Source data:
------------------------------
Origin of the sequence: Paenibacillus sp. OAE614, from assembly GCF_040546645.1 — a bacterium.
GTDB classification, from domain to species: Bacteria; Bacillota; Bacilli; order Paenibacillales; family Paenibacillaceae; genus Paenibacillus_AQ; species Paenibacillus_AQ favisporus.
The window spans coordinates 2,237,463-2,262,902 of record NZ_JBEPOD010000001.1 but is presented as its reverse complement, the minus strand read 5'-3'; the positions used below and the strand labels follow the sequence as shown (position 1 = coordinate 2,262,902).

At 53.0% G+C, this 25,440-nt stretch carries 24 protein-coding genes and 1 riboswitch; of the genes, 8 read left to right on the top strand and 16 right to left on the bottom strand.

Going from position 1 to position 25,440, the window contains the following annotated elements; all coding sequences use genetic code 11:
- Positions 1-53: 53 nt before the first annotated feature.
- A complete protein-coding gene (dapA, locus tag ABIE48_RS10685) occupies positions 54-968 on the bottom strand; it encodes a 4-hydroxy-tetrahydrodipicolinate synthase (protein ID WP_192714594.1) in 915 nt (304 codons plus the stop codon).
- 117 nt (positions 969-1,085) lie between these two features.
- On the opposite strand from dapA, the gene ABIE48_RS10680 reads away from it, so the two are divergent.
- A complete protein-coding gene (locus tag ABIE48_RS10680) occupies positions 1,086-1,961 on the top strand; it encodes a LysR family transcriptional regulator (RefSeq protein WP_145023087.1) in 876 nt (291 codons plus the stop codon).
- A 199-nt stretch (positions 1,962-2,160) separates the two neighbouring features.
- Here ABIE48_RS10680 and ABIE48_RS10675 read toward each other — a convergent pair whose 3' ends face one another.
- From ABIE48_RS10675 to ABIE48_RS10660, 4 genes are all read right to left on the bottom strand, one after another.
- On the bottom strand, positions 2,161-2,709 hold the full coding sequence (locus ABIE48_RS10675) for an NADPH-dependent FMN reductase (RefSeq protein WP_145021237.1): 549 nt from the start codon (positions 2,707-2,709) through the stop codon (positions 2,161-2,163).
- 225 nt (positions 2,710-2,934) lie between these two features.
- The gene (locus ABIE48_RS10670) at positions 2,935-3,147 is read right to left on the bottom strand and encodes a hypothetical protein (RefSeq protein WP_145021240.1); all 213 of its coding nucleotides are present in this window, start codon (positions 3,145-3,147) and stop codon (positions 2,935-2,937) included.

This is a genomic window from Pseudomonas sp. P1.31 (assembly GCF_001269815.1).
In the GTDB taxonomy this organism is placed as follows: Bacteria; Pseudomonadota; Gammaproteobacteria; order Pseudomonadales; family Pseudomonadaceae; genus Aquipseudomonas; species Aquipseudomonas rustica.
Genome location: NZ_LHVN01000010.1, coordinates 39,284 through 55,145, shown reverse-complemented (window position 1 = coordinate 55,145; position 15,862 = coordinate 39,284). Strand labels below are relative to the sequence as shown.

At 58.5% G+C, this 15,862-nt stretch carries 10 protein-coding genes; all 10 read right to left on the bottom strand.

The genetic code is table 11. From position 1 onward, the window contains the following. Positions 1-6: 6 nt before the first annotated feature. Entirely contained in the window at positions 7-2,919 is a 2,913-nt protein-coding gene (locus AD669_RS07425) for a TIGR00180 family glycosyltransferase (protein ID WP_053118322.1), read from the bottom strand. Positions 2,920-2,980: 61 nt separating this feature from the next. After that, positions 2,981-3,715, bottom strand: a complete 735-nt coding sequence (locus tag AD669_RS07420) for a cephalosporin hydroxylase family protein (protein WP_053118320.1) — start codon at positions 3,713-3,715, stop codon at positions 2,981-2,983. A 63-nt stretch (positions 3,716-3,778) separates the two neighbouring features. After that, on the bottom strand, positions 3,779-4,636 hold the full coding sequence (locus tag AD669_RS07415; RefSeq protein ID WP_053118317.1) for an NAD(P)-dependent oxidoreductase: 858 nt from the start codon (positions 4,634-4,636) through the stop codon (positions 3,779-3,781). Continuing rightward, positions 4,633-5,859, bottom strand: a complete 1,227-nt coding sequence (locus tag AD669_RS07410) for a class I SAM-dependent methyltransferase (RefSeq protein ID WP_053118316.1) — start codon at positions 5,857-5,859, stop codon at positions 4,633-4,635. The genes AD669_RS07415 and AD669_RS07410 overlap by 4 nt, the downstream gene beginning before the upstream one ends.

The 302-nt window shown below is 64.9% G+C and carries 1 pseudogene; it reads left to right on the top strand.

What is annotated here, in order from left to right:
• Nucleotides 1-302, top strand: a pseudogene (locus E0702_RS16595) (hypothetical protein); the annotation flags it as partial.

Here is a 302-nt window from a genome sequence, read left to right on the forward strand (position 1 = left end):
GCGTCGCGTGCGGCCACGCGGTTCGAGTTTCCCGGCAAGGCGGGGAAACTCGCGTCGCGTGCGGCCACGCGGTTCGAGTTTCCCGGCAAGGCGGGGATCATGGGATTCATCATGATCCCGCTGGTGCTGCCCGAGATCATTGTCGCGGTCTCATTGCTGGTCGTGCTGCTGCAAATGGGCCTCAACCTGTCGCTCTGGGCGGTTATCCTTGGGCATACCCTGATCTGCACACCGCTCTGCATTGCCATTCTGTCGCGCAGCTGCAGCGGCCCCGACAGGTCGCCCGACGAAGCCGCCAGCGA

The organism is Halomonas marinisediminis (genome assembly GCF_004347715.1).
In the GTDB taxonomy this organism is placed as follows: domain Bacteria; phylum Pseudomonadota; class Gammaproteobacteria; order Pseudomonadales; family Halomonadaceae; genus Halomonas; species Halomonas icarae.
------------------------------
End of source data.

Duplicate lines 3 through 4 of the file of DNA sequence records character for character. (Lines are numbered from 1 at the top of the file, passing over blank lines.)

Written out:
The window spans coordinates 2,237,463-2,262,902 of record NZ_JBEPOD010000001.1 but is presented as its reverse complement, the minus strand read 5'-3'; the positions used below and the strand labels follow the sequence as shown (position 1 = coordinate 2,262,902).

At 53.0% G+C, this 25,440-nt stretch carries 24 protein-coding genes and 1 riboswitch; of the genes, 8 read left to right on the top strand and 16 right to left on the bottom strand.